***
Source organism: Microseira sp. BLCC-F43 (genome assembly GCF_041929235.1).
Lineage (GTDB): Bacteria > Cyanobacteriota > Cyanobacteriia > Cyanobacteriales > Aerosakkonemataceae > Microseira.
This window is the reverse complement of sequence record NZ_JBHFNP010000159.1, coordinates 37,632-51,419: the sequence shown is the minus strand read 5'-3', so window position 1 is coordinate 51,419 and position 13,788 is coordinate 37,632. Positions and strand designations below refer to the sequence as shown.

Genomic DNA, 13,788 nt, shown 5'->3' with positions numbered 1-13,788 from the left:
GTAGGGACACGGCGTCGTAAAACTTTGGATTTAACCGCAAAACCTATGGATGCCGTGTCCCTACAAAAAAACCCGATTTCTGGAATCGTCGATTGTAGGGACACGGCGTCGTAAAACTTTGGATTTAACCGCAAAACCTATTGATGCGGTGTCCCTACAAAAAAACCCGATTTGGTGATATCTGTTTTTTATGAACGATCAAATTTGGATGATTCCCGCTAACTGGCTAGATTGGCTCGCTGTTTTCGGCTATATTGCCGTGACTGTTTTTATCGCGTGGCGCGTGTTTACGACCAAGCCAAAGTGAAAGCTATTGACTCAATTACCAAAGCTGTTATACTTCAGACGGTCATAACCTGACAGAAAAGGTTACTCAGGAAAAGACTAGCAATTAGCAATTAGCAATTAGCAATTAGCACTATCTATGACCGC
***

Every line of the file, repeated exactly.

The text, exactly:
Source organism: Microseira sp. BLCC-F43 (genome assembly GCF_041929235.1).
Lineage (GTDB): Bacteria > Cyanobacteriota > Cyanobacteriia > Cyanobacteriales > Aerosakkonemataceae > Microseira.
This window is the reverse complement of sequence record NZ_JBHFNP010000159.1, coordinates 37,632-51,419: the sequence shown is the minus strand read 5'-3', so window position 1 is coordinate 51,419 and position 13,788 is coordinate 37,632. Positions and strand designations below refer to the sequence as shown.

Genomic DNA, 13,788 nt, shown 5'->3' with positions numbered 1-13,788 from the left:
GTAGGGACACGGCGTCGTAAAACTTTGGATTTAACCGCAAAACCTATGGATGCCGTGTCCCTACAAAAAAACCCGATTTCTGGAATCGTCGATTGTAGGGACACGGCGTCGTAAAACTTTGGATTTAACCGCAAAACCTATTGATGCGGTGTCCCTACAAAAAAACCCGATTTGGTGATATCTGTTTTTTATGAACGATCAAATTTGGATGATTCCCGCTAACTGGCTAGATTGGCTCGCTGTTTTCGGCTATATTGCCGTGACTGTTTTTATCGCGTGGCGCGTGTTTACGACCAAGCCAAAGTGAAAGCTATTGACTCAATTACCAAAGCTGTTATACTTCAGACGGTCATAACCTGACAGAAAAGGTTACTCAGGAAAAGACTAGCAATTAGCAATTAGCAATTAGCAATTAGCACTATCTATGACCGC